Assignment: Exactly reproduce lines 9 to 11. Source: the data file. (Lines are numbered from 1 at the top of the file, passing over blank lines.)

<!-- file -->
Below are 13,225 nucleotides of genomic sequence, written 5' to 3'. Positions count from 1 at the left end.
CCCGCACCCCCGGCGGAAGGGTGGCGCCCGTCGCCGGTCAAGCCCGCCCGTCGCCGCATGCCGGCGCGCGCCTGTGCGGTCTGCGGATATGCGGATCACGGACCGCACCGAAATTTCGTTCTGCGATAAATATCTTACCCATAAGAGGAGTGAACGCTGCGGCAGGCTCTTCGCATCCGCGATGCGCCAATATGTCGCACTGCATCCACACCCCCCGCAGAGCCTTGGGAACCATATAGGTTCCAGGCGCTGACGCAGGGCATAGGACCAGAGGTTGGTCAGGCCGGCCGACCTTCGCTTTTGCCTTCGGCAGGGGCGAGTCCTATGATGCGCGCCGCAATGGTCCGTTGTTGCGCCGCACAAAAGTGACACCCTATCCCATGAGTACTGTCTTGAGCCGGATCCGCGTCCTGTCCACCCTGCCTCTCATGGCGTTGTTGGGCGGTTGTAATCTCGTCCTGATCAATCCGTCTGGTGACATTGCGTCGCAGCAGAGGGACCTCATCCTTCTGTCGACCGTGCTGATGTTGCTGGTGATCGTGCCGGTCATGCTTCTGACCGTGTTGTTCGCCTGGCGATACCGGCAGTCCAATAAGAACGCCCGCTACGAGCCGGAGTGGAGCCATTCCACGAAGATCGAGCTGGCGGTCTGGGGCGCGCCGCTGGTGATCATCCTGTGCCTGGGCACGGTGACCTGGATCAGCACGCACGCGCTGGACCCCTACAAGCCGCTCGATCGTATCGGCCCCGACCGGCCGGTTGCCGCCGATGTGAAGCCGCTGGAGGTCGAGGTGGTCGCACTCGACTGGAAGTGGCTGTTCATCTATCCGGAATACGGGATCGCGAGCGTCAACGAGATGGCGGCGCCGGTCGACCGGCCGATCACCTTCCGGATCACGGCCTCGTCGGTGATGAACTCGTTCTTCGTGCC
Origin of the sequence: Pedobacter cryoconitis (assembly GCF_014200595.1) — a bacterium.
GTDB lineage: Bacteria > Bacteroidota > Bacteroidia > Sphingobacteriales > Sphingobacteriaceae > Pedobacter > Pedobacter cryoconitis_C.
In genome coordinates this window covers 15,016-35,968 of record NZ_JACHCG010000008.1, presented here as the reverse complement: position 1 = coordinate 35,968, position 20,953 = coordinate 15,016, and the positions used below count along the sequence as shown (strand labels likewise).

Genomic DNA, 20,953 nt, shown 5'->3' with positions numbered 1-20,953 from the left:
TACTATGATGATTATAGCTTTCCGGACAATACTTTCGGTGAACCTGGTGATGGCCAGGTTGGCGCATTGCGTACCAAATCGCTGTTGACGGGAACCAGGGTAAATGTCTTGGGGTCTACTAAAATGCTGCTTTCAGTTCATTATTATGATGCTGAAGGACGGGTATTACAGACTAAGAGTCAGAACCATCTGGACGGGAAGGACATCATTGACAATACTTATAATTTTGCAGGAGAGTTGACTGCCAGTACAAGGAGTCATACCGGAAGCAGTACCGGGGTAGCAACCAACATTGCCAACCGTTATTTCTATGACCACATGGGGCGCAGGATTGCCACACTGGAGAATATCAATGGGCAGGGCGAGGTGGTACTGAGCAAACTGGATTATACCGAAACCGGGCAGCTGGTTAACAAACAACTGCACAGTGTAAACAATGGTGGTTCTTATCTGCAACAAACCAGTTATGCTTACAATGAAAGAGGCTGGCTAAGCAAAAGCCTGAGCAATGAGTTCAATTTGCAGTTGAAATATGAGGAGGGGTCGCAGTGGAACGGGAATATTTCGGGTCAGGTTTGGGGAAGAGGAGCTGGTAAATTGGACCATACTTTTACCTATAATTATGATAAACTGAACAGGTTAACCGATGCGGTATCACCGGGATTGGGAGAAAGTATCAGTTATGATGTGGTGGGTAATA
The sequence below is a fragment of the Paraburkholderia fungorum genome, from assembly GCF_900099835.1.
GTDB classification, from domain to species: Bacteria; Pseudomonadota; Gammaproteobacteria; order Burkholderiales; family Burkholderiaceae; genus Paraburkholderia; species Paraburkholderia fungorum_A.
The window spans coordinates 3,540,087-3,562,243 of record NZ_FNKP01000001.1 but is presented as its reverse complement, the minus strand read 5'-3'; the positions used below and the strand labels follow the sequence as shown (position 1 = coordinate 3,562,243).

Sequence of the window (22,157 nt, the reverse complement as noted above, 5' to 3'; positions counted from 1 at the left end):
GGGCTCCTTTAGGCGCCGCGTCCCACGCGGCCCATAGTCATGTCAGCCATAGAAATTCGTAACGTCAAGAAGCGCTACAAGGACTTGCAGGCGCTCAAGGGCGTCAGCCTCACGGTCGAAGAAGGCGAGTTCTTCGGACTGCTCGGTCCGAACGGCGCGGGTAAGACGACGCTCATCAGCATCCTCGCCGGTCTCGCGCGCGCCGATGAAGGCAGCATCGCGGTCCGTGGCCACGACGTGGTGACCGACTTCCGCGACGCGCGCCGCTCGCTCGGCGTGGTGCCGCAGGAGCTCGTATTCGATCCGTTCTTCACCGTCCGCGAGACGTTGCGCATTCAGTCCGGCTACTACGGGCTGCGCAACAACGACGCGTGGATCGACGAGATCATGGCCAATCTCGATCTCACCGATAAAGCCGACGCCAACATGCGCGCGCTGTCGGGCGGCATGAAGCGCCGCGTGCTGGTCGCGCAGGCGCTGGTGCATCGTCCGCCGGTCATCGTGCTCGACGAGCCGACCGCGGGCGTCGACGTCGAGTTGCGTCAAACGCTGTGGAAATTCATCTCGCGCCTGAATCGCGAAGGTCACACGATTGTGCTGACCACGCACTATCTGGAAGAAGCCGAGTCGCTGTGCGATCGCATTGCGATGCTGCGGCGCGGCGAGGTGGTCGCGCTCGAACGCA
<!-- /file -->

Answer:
GTDB classification, from domain to species: Bacteria; Pseudomonadota; Gammaproteobacteria; order Burkholderiales; family Burkholderiaceae; genus Paraburkholderia; species Paraburkholderia fungorum_A.
The window spans coordinates 3,540,087-3,562,243 of record NZ_FNKP01000001.1 but is presented as its reverse complement, the minus strand read 5'-3'; the positions used below and the strand labels follow the sequence as shown (position 1 = coordinate 3,562,243).

Sequence of the window (22,157 nt, the reverse complement as noted above, 5' to 3'; positions counted from 1 at the left end):